The year was 1969. Ran Goren, an IAF pilot who flew the Skyhawk, was given a rare mission for those times. In a briefing held by the commander of his squadron, Ezra Dotan, Goren was instructed to lead an aerial assault on the heart of Cairo, with the target being a military encampment there.
“This was a pretty rare attack,” Maj.-Gen. (res.) Goren recalled. “Usually those kinds of missions were carried out by Phantoms, and there were times when they would throw some crumbs at Skyhawk pilots.”
“The squadron in which I served as deputy commander received a one-off mission to attack an encampment in Cairo,” he said. “We were given two planes, and the commander of the squadron assigned himself and me to the task. And he surprised me when he said that I would be the one leading the attack.”
“We flew without escort deep into Egyptian territory at low altitude at great risk to our lives,” he said. “We dropped the bombs, and returned safely.”
This week, the Israel Air Force officially retired its fleet of Skyhawks – or, as it was known by its Hebraized version, the Ayit
(“eagle”). It marks the end of an era that spanned 48 years – nearly half-a-century in which the fighter jet served Israel’s air force in both an operational and instructional capacity.
Three former air force pilots – current IAF commander Maj.-Gen. Amir Eshel; Planning Branch director Maj.-Gen. Amikam Nurkin; and the Personnel Directorate commander Hagai Toplansky – strapped themselves into the cockpit of three Skyhawks for one last honorary flyover in the skies above Israel and its air force bases.
“The eagle has landed for the last time,” Eshel announced on the military’s official broadcast communications after his plane touched down at Hatzerim air force base near Beersheba.
That remark was the final exclamation point for an airplane that was directly responsible for some of the Israeli air force’s most spectacular success stories. It’s a fighter jet whose place in Israel’s military history is secure – from taking part in key battles to push back Syrian and Egyptian fighter planes to other missions in which the pilots knew that they were operating a piece of war machinery that offered numerous advantages as well as disadvantages.
“The Skyhawk is a workhorse,” Goren said. “It’s an airplane that can carry a great deal of ammunition relative to its weight. It can fly great distances and it is very fuel-efficient. But it does have a disadvantage in that it doesn’t have any afterburners, and this hinders it when it comes to dogfights and avoiding surface-to-air missiles. This is why a number of them were shot down during the Yom Kippur War.”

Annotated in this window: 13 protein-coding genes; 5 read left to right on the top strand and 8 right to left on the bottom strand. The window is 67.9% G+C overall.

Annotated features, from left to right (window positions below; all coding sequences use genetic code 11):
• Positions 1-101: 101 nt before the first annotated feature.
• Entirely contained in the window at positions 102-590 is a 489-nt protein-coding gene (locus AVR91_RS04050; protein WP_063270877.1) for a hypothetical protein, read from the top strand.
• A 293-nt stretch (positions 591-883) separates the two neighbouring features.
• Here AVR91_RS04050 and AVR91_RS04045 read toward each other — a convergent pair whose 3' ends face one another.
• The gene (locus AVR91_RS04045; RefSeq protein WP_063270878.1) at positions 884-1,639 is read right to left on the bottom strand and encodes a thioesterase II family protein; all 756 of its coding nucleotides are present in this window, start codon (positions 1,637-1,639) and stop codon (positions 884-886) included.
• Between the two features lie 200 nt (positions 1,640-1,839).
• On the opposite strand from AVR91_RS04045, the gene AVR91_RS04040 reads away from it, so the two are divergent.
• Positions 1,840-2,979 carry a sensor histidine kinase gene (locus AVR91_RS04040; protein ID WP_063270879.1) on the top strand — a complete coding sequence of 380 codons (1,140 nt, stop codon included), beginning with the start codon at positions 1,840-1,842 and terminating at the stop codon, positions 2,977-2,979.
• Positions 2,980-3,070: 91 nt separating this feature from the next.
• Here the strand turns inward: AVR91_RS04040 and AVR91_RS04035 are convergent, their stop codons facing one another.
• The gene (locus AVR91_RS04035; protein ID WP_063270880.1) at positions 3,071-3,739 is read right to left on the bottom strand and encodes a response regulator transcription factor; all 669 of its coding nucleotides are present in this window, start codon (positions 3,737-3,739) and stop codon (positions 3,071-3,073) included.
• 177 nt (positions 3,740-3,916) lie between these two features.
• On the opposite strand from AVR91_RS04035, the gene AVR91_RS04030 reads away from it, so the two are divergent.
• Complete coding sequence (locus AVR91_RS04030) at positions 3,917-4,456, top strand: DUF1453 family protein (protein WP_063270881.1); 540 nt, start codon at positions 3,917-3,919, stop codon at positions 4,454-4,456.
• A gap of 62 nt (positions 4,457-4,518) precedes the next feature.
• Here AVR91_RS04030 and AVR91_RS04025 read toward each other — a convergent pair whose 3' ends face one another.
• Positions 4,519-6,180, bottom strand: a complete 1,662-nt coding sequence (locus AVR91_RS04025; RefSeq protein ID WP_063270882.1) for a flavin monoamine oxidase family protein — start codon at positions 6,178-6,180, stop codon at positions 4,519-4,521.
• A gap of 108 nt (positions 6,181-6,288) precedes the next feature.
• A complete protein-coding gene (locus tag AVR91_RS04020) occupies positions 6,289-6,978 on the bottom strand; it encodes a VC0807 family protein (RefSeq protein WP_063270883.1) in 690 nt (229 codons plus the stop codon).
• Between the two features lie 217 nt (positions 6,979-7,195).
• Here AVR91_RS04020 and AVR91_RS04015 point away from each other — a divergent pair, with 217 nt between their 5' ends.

“Also, its speed is not that great, but its ability to carry a large payload across vast distances together with the ease in which it was maintained made it a very efficient tool of war.”
The Skyhawk marked the start of the Israel Defense Forces’ use of American military hardware, which became a necessity following the French arms embargo imposed on Israel by then-president Charles de Gaulle in 1967, shortly before the Six-Day War.
“For years, we dreamt of getting our hands on American planes, which were the best planes out there of all air forces,” said Lt.-Col. (res.) Yossi Sarig, the commander of the 102nd squadron, Israel’s first squadron of Skyhawks.
“When we first flew the planes, we immediately understood its great potential and capabilities,” he said. “One Skyhawk was capable of doing the work of five French planes. It carried a great deal of ammunition. It flew long distances."
“This was the first time that the air force was capable of flying anywhere in the world since it had an ability to refuel in the air,” he said. “It’s a small plane, but it was lightning quick and it had great momentum.”
“We discovered capabilities that we never dreamed of. To get the first batch of planes was like a kid walking into a toy store and not knowing what to pick due to sheer excitement.”
The Skyhawk’s biggest contribution came during the War of Attrition, just two years after it was first integrated into the air force.
“At the time, there were four squadrons that were flying sorties at an unbelievable rate, round the clock,” said Goren. “I flew primarily to the Suez Canal, day and night, irrespective of weather conditions. We carried out dangerous missions under the moonlight and we attacked artillery batteries, infantry encampments, and surface-to-air missile silos that were moved to the front.”
“The Skyhawk did the heavy lifting in that war, certainly from a quantity standpoint,” he said. “When the Yom Kippur War came around, the Phantom was now in widespread use, but the Skyhawk was still active. It was deployed to help out the ground operations, and it played a major role in stopping the advancing forces on both the Syrian and Egyptian fronts in the Golan Heights and Sinai Peninsula, respectively.”